Those last three words are some of the most important ever penned in human history.  While many of the pagan gods could show favor or affection (usually only to the most devout worshipers; which usually meant the Greco-Roman elite and powerful), their existence was not defined by love; indeed most were quite spiteful and morally destitute. As New Testament scholar Larry Hurtado notes, the Christian God was considered downright strange in the ancient world:

“But there was a still more unusual and, in the eyes of pagan sophisticates, outlandish Christian notion: the one, true, august God who transcended all things and had no need of anything, nevertheless, had deigned to create this world and, a still more remarkable notion, also now actively sought redemption and reconciliation of individuals. And what was the proffered reason for this remarkable redemptive purpose? God loves the world and humanity!”[1]

Coming back to 1 John 4:8, we see that John is not referring to one of the lesser pagan gods, but “the God,” the Creator God, the God who is the Ground of  Being and Existence Himself! And this God is love.  That is to say, He exists eternally in a state of self-giving, other-oriented, loving relationality.  God has never not been loving toward another and He will never cease to be loving toward another.

But the created world is finite.  Everything other than God Himself has not existed from all eternity.  Even the greatest of angelic beings had a beginning.  So how then can God be eternally loving if the object of his love is finite?  The answer of course is that long before time and space ever existed, God has eternally been in a state of loving relationality.  The Son is eternally begotten (not made, nor created) of the Father and the Spirit is eternally sent from the Father and the Son (or just the Father, depending on how one comes down on the whole filioque controversy).

As eternity is that state of “eternal now” and there is no temporal succession of discrete moments such as we finite creatures experience, this begetting of the Son and sending of the Spirit from the Father is not comprised of a series of moments of temporal becoming for either the Son or the Spirit; they simply are.  The verbs “eternally begotten” and “eternally sent” are more aids for our limited minds in trying to get a picture of the tri-unity of God than they are direct descriptors of the inter-Trinitarian relations.  God is, after all, wholly Other than us (one of Karl Barth’s greatest reminders to Christians in the modern world), and it is only because He has graciously revealed His Triune nature to us that we are even able to speak of it at all.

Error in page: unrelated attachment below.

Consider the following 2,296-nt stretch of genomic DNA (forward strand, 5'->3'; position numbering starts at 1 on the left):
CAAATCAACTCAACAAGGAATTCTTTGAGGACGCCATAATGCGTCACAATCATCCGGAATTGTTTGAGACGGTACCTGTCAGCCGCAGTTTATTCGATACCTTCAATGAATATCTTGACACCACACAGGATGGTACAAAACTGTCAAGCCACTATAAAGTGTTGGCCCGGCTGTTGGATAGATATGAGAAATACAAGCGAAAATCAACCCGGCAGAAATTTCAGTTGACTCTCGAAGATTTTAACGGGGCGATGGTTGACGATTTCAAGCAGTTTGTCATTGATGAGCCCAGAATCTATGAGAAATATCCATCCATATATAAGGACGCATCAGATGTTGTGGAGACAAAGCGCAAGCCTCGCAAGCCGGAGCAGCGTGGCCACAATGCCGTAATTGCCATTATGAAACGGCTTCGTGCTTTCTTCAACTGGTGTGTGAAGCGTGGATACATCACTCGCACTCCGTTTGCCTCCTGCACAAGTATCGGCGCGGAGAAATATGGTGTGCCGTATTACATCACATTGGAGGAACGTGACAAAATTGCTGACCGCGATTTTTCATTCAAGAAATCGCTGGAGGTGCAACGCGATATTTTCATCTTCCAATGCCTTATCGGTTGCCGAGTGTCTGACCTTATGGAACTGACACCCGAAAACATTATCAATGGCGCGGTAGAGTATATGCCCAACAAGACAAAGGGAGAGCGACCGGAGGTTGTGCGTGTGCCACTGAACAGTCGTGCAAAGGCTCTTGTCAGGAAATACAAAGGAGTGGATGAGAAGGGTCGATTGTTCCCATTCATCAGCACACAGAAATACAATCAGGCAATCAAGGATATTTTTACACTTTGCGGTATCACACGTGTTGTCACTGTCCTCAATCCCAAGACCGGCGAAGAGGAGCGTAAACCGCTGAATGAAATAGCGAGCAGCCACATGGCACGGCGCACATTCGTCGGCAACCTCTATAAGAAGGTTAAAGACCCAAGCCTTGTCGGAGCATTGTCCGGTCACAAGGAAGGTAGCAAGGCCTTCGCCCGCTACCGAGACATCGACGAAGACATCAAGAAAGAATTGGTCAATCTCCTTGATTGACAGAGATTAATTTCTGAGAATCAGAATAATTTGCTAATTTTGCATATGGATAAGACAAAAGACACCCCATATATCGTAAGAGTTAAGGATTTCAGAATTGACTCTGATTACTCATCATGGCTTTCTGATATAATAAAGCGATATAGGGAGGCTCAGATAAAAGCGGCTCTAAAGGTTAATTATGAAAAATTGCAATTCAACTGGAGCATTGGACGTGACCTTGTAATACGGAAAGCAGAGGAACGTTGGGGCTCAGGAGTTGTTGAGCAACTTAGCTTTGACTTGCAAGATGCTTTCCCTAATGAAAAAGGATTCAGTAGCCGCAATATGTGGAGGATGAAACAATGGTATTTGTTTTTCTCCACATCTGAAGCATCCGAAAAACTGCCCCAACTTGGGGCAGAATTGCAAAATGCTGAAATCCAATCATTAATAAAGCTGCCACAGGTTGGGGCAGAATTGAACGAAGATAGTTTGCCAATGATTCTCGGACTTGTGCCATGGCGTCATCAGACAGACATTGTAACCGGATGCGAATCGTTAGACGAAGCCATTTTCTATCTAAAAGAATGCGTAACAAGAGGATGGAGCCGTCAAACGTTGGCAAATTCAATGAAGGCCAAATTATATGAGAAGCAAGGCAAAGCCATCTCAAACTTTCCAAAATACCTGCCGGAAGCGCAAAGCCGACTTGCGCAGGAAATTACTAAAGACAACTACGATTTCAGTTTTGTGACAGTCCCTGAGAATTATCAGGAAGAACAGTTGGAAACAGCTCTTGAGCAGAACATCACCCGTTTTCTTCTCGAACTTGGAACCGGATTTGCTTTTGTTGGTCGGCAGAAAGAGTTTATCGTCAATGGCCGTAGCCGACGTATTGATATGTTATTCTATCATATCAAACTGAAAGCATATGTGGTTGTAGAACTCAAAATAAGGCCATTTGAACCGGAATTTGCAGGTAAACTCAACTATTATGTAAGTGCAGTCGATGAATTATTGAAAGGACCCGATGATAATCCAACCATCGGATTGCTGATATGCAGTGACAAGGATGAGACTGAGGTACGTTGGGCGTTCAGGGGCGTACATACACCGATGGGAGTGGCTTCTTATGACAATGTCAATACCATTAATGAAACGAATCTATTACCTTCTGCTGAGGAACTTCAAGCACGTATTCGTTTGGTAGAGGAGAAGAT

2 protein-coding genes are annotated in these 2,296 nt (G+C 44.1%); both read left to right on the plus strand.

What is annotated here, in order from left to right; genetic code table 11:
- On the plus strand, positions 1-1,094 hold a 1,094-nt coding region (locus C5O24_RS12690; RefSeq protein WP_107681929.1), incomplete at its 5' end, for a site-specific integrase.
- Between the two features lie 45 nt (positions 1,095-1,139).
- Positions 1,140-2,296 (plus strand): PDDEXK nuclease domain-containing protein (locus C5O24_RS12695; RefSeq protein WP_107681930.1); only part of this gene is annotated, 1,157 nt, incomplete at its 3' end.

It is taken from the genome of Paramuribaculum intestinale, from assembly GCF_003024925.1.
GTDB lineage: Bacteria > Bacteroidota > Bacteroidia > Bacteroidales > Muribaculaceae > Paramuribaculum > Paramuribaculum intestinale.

The point of all this is merely to illustrate that if we as Christians take Scripture seriously and view it as inspired and authoritative on all things pertaining to salvation and to God (which I certainly do), then for God to be love, He must exist eternally as a multiplicity of persons in loving relationship in one distinct, uncreated essence.  The number of persons could theoretically be anything, but the Triune God has revealed Himself to us in the three persons of the Father, the Son, and the Holy Spirit.

Is Belief in the Trinity Necessary for Salvation?

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“The Trinity” by Tintoretto

While I can answer the main question above with an unequivocal “yes!” the second question (“Is belief in the doctrine of the Trinity necessary for salvation?”) is a bit more complicated to answer.  Must one believe in the Trinity to be saved?  Before we can answer this question we have to understand what we mean when we talk about salvation in a Christian context. As Ben Witherington puts it, salvation is not a one-off process. In the New Testament, salvation in the full sense is spoken of as a past, present, and future reality:

“Initial salvation is by grace through faith; final salvation involves not only grace, and faith, not only progressive sanctification worked inwardly by the Holy Spirit, but also persevering on the part of the believer. There are three tenses to salvation…:I have been saved, I am being saved, I will be saved or obtain salvation. Until one passes through all three of these tenses of salvation, the situation is still…tense.”[2]